Dáil Éireann - Volume 507 - 01 July, 1999
Written Answers. - Pension Provisions.
Mr. N. Ahern Mr. N. Ahern
190. Mr. N. Ahern asked the Minister for Social, Community and Family Affairs the num ber of people on contributory old age pension who have full pensions; the number on reduced pensions; his views on the pro rata increase given to those on reduced pension; if this system has always prevailed; if all pensioners should get the full increase; the extra annual cost if the £6 increase was given to all old age pensioners in 1999; and if he will make a statement on the matter. [17130/99]
Mr. D. Ahern Mr. D. Ahern
Minister for Social, Community and Family Affairs (Mr. D. Ahern): A key priority of the Government's action programme is that the old age contributory pension will be increased to £100 per week by the year 2002. This year's increase of £6 a week in the maximum personal rates for all pensioners aged 66 and over means that, in its first two budgets, the Government has moved half way towards fulfilling this commitment.
Reduced rate contributory pensions are paid in cases where a claimant has less than the required standard of social insurance contributions. The level of pension payable in such cases is set as a percentage of the maximum payment. In the case of the old age contributory pension scheme, a yearly average of 48 contributions is required in order to qualify for the maximum rate of pension. However, a person with a reduced yearly average can qualify for a reduced rate of pension. For example, a person with a yearly average of between ten and 14 contributions would be entitled to a pension which is set at 50 per cent of the maximum rate. Accordingly, the level of increases provided to recipients of reduced rate contributory pensions is determined by the percentage relationship between the reduced rate and the appropriate maximum rate of payment. This is the system which has operated since the introduction of the old age contributory pension scheme and it applies equally where the general increases are provided on a percentage basis or, as has been the case in recent years, on a monetary basis.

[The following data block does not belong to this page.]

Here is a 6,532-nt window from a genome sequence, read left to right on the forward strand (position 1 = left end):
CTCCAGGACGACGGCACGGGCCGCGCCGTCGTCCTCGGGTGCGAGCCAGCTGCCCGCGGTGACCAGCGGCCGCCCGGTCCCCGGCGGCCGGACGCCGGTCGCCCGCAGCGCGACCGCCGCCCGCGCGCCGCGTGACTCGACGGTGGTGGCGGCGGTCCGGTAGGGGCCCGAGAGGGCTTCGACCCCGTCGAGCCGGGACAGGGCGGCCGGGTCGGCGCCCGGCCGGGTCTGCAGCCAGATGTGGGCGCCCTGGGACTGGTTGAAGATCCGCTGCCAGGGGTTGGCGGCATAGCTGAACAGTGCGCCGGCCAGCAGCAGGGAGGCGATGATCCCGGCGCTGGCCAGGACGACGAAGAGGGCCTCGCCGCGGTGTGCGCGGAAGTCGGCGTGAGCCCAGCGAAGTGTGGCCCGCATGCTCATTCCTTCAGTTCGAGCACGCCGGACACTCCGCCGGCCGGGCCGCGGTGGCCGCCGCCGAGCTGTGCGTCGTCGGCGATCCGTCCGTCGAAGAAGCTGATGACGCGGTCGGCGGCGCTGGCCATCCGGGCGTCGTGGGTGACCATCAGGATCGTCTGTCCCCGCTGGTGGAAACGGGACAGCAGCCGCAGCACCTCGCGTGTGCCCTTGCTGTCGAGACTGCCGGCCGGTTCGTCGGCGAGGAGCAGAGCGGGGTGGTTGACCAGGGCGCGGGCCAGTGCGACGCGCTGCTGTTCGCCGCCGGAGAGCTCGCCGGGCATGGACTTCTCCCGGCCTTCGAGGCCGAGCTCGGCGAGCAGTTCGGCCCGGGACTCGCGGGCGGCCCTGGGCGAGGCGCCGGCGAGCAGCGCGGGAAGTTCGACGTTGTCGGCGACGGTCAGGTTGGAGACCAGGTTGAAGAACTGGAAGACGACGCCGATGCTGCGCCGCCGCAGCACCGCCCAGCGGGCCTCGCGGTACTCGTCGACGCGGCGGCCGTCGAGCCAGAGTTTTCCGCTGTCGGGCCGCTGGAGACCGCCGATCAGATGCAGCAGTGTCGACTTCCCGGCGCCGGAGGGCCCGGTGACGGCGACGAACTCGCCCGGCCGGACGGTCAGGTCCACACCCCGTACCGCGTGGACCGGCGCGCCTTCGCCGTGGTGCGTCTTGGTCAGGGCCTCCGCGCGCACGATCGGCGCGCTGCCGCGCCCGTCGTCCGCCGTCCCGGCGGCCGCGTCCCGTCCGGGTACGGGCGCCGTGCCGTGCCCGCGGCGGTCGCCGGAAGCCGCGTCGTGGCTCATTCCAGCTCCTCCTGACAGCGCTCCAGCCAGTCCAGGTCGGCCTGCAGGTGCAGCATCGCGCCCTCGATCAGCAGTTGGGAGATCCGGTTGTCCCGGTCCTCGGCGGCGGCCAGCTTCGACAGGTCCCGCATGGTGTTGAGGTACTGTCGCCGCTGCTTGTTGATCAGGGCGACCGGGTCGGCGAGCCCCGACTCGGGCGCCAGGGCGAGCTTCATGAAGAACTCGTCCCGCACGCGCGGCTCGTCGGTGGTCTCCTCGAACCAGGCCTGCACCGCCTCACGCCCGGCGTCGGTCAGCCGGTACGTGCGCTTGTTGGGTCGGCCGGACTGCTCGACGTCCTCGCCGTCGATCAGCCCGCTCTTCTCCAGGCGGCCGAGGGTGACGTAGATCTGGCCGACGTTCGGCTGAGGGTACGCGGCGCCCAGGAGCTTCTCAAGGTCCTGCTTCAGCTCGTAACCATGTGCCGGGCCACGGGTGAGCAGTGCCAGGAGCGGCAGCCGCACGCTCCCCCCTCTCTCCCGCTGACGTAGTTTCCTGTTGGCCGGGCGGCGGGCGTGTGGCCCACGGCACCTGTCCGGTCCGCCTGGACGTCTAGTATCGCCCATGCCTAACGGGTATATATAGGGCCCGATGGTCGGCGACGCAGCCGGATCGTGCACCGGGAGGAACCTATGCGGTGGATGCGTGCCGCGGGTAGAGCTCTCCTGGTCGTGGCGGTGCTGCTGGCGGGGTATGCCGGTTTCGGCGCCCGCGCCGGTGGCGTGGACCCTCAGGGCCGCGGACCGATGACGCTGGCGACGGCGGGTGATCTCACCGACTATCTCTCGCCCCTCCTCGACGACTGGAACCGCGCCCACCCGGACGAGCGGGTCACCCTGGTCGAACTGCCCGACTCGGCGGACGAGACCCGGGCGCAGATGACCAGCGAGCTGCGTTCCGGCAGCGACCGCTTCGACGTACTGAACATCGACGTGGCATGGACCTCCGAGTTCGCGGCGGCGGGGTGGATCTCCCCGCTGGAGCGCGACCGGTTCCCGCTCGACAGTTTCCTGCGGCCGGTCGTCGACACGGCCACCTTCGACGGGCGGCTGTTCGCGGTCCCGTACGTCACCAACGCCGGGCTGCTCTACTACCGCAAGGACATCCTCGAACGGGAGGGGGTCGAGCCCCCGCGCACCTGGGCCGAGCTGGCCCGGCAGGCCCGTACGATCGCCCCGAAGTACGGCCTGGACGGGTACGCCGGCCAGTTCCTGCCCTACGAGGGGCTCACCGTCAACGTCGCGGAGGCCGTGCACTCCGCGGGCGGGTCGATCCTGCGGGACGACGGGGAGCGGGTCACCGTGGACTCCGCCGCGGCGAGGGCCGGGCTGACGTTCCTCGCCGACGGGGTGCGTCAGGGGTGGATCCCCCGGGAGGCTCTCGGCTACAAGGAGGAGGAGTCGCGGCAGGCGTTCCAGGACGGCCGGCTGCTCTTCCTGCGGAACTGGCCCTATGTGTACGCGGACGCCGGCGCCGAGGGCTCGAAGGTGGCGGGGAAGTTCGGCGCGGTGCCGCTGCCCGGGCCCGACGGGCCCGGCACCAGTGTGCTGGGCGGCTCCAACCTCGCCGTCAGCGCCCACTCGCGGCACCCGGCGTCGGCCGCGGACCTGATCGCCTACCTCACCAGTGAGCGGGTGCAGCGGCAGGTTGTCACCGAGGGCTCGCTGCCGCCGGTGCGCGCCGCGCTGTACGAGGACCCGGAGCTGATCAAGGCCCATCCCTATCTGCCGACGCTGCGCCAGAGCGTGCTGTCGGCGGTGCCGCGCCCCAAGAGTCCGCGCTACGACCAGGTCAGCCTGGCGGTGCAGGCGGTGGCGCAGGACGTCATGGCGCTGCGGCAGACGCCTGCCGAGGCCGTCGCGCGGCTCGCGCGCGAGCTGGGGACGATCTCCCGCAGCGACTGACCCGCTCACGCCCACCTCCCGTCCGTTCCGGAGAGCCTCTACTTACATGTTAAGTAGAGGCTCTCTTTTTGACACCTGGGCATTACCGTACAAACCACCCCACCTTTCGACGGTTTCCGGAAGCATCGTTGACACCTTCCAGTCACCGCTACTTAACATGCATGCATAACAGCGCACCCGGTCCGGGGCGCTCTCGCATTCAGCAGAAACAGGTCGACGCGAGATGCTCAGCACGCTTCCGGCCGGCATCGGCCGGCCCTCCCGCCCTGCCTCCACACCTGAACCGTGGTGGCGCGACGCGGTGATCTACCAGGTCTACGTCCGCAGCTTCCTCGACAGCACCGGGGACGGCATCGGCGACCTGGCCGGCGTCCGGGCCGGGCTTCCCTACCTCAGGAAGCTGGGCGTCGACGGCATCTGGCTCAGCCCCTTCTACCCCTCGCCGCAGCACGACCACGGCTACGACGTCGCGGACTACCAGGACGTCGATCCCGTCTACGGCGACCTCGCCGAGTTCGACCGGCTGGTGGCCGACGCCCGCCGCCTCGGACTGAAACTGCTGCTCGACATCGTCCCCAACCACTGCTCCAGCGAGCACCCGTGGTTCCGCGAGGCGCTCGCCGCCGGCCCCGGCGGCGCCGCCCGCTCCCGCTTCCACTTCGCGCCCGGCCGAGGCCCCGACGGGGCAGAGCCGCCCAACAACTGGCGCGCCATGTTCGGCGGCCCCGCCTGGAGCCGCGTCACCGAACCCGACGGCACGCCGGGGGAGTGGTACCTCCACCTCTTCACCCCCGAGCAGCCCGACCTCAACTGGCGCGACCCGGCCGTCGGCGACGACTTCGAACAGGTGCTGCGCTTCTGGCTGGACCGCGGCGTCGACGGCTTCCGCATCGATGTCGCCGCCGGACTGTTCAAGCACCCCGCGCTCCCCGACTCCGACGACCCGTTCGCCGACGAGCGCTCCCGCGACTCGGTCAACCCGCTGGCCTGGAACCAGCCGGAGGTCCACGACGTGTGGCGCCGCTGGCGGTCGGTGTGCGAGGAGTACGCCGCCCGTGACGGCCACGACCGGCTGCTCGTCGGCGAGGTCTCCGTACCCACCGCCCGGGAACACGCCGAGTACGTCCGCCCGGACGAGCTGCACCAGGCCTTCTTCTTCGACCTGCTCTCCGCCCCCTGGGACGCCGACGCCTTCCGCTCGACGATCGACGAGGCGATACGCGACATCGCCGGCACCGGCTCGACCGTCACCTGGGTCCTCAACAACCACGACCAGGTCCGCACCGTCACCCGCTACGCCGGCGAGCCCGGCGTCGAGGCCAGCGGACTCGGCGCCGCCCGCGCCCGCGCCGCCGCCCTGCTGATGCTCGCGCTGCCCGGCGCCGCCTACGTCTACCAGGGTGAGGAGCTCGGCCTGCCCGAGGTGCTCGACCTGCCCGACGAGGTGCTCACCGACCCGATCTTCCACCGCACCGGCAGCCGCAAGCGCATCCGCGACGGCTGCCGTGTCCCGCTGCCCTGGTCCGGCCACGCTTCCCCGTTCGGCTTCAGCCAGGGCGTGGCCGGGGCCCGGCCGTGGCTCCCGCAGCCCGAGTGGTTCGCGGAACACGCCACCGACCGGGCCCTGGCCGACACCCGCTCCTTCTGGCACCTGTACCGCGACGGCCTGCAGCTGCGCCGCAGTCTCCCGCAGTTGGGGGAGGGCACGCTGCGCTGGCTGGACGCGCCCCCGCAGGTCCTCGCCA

Some 98,800 pensioners on full-rate old age contributory and retirement pensions received an increase of £6 in their weekly personal rates of payment, with effect from the beginning of June, while a further 50,580 pensioners on reduced rates received pro rata increases, at a total cost of £44.5 million on a full year basis, £26.5 million in 1999. The additional cost of increasing all reduced rate old age contributory and retirement pensions by £6 a week would amount to £2.11 million on a full year basis, £1.26 million in 1999.
In all, there are some 61,600 people receiving reduced rate contributory payments, including widow's and widower's contributory pensioners aged under and over 66. The additional cost of providing the same increases as apply in the case of those in receipt of the maximum rates of those payments would amount to £4.17 million on a full year basis, £2.49 million in 1999.
The question of future increases in social welfare payments, including those for pensioners on  reduced rates, are matters to be examined in a budgetary context in the light of available resources and having regard to the Government's other priorities.
Dáil Éireann 507 Written Answers. Pension Provisions.